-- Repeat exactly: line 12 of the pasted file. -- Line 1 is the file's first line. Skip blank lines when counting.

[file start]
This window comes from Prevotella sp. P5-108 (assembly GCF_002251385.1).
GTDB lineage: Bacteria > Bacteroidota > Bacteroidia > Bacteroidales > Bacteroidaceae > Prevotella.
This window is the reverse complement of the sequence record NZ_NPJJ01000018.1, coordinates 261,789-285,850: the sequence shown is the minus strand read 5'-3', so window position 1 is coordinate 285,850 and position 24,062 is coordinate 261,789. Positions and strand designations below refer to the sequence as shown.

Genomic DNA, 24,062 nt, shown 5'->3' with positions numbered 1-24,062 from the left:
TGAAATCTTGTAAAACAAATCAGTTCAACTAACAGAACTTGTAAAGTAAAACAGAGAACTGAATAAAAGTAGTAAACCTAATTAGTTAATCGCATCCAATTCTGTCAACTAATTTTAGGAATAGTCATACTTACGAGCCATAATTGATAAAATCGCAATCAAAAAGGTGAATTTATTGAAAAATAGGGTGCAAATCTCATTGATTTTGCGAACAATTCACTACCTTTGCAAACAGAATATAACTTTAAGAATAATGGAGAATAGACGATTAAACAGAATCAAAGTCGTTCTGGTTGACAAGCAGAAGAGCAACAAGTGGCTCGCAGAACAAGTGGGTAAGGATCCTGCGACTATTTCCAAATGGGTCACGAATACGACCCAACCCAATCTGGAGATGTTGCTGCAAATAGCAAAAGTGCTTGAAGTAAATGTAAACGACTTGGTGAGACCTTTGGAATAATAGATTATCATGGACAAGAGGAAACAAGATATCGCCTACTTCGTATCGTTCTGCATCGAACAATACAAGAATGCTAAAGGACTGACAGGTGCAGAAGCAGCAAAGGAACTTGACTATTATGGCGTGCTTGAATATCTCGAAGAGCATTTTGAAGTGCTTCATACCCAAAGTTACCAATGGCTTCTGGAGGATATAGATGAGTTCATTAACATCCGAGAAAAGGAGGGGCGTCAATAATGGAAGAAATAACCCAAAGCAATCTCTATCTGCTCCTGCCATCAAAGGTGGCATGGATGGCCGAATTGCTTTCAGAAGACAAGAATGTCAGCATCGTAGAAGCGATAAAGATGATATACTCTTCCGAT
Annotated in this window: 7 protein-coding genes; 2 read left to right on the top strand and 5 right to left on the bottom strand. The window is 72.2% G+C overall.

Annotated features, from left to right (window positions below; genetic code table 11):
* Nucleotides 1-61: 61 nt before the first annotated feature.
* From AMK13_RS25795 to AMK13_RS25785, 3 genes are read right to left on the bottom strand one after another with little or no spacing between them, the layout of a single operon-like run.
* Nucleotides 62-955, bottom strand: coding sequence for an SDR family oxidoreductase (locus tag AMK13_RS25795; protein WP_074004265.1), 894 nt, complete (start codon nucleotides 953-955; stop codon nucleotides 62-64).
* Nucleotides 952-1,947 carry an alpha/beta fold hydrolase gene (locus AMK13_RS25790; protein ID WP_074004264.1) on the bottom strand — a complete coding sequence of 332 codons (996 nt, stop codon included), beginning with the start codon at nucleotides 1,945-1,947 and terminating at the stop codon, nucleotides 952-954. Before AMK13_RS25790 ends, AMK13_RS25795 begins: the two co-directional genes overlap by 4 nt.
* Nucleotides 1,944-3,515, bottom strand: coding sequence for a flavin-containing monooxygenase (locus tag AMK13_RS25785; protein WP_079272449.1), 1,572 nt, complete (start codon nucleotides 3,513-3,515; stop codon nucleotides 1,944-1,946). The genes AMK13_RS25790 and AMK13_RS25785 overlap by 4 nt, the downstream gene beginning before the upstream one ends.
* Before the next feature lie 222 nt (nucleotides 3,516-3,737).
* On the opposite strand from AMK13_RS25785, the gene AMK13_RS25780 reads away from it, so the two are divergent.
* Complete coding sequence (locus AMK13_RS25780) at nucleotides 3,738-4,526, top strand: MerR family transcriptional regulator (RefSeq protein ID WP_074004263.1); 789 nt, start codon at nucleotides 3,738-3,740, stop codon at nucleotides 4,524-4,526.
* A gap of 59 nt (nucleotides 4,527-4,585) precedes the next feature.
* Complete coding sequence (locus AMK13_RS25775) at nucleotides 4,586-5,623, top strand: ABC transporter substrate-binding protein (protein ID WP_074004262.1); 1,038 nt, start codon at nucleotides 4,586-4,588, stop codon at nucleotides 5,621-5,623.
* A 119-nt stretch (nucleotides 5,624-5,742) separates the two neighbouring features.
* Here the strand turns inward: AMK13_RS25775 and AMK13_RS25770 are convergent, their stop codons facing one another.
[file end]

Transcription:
* Nucleotides 1,944-3,515, bottom strand: coding sequence for a flavin-containing monooxygenase (locus tag AMK13_RS25785; protein WP_079272449.1), 1,572 nt, complete (start codon nucleotides 3,513-3,515; stop codon nucleotides 1,944-1,946). The genes AMK13_RS25790 and AMK13_RS25785 overlap by 4 nt, the downstream gene beginning before the upstream one ends.